Themes and Meanings
“Instructions for John Howell” is representative of the artistic and political concerns that are evident in all the fiction of Julio Cortázar. As in many of his stories, Cortázar here elaborates on a familiar theme: the juxtaposition of art and life through the device of a play viewed by a spectator who cannot distinguish the theatrical illusion from the world of real experience. The theme is primarily an artistic one, for it questions the relative authenticity of reality and art, but it becomes in Cortázar’s story a symbolic representation of the conflict of individual liberty and the restrictiveness of organized social and political forces. Rice is forced into the role that he must play, is given specific instructions on how to play it, and is ostracized and then pursued by unseen oppressive forces when he exerts his individual will in an effort to change the inevitable outcome of the events.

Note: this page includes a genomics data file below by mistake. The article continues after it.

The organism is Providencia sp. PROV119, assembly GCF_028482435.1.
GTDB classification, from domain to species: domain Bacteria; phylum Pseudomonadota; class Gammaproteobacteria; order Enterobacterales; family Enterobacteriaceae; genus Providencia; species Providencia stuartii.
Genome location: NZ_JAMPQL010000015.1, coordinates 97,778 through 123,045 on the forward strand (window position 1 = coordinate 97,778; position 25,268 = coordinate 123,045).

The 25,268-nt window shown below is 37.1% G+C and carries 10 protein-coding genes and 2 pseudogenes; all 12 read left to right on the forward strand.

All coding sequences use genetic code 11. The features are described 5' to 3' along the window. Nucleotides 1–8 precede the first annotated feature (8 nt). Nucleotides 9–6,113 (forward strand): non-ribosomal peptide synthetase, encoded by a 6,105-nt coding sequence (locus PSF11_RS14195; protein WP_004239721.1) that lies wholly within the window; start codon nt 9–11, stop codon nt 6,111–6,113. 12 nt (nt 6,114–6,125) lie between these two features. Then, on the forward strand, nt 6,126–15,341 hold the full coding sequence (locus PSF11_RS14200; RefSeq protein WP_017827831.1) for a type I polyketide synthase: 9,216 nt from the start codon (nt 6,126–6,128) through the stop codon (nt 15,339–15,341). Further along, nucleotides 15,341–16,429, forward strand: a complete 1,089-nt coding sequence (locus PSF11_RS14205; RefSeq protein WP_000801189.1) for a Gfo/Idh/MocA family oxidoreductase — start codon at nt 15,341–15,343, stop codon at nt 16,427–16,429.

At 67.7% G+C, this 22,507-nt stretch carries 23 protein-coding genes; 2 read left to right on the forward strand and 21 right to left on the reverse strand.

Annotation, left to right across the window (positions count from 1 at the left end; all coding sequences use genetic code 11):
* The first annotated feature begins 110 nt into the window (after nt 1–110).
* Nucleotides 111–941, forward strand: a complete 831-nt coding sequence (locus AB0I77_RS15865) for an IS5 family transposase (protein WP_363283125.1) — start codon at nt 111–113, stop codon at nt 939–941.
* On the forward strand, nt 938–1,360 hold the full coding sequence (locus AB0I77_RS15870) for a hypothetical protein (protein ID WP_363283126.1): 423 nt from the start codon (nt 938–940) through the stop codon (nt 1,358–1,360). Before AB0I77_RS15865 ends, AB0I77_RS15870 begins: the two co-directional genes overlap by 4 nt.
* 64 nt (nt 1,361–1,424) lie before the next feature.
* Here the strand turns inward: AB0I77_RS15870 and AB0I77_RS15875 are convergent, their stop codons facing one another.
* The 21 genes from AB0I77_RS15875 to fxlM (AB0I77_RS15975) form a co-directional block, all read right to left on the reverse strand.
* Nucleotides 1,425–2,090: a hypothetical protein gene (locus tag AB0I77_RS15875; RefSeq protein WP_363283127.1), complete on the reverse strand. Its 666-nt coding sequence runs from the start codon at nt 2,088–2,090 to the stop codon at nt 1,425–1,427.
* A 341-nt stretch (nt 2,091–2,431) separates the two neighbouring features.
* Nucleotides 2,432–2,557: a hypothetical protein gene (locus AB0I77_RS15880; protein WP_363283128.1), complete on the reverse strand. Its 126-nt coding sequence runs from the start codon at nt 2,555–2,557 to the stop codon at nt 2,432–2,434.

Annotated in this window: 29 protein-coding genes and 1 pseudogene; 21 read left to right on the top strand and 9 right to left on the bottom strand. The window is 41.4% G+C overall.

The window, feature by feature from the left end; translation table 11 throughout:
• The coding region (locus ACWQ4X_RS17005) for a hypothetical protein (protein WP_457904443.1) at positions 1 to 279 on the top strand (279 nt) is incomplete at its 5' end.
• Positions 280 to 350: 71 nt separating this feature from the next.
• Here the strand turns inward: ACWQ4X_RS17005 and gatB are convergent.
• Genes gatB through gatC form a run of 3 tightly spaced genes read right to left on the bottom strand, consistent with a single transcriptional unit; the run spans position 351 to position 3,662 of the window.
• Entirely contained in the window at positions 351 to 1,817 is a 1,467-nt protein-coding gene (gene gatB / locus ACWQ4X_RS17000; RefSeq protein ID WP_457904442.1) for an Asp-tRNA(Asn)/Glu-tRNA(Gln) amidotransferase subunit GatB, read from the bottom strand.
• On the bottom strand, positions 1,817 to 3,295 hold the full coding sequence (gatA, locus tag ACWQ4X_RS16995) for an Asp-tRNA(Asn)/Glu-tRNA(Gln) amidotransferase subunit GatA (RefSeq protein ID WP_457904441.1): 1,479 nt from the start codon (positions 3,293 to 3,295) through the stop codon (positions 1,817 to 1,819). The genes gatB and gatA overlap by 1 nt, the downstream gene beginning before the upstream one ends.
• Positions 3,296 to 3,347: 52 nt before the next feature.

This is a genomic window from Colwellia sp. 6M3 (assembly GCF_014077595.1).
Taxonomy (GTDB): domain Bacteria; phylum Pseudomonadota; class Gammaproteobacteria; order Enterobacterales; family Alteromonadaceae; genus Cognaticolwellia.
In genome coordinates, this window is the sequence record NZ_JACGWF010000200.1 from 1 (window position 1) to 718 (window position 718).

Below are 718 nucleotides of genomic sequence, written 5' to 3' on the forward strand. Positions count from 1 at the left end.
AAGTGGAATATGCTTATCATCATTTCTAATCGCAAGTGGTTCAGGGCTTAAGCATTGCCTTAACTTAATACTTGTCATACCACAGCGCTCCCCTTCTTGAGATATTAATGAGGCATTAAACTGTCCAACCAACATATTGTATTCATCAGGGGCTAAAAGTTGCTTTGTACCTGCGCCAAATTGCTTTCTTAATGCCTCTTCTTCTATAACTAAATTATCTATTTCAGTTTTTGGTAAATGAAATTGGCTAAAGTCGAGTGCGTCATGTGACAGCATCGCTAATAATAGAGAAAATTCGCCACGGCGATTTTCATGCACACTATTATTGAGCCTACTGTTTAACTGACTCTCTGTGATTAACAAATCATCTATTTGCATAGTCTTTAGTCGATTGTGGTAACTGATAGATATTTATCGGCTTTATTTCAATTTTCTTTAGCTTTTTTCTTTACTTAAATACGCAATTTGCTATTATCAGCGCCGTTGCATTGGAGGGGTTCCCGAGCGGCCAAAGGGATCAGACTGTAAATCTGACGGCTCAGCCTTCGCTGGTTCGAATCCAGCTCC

Although Cortázar always declared himself in sympathy with socialist societies such as Salvador Allende’s Chile and Fidel Castro’s Cuba, he did not align himself with any particular political ideology; rather, he was committed to the principle that the exploitation of human beings is evil. It is possible to view Cortázar’s political commitment as naïve, but in fact that naïveté is one of the themes of his fiction. The story of Rice is a narrative of a loss of innocence, as the character—bored with the weekend in London and then impatient with...
(The entire section is 417 words.)